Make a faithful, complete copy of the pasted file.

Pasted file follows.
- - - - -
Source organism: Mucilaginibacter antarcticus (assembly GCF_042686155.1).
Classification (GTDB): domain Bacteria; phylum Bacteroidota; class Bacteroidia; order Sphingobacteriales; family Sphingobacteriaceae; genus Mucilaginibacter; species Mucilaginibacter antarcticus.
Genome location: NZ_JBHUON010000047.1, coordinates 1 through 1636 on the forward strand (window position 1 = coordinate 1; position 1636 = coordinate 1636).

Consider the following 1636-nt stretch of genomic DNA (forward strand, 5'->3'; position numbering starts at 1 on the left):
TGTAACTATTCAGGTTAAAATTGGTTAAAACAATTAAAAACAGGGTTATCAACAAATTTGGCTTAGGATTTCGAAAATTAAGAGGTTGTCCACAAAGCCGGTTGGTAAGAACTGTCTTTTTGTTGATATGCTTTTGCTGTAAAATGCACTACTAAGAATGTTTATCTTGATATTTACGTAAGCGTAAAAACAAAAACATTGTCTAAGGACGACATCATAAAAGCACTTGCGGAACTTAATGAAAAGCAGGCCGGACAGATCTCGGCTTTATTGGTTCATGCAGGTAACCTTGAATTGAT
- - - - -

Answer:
Source organism: Mucilaginibacter antarcticus (assembly GCF_042686155.1).
Classification (GTDB): domain Bacteria; phylum Bacteroidota; class Bacteroidia; order Sphingobacteriales; family Sphingobacteriaceae; genus Mucilaginibacter; species Mucilaginibacter antarcticus.
Genome location: NZ_JBHUON010000047.1, coordinates 1 through 1636 on the forward strand (window position 1 = coordinate 1; position 1636 = coordinate 1636).

Consider the following 1636-nt stretch of genomic DNA (forward strand, 5'->3'; position numbering starts at 1 on the left):
TGTAACTATTCAGGTTAAAATTGGTTAAAACAATTAAAAACAGGGTTATCAACAAATTTGGCTTAGGATTTCGAAAATTAAGAGGTTGTCCACAAAGCCGGTTGGTAAGAACTGTCTTTTTGTTGATATGCTTTTGCTGTAAAATGCACTACTAAGAATGTTTATCTTGATATTTACGTAAGCGTAAAAACAAAAACATTGTCTAAGGACGACATCATAAAAGCACTTGCGGAACTTAATGAAAAGCAGGCCGGACAGATCTCGGCTTTATTGGTTCATGCAGGTAACCTTGAATTGAT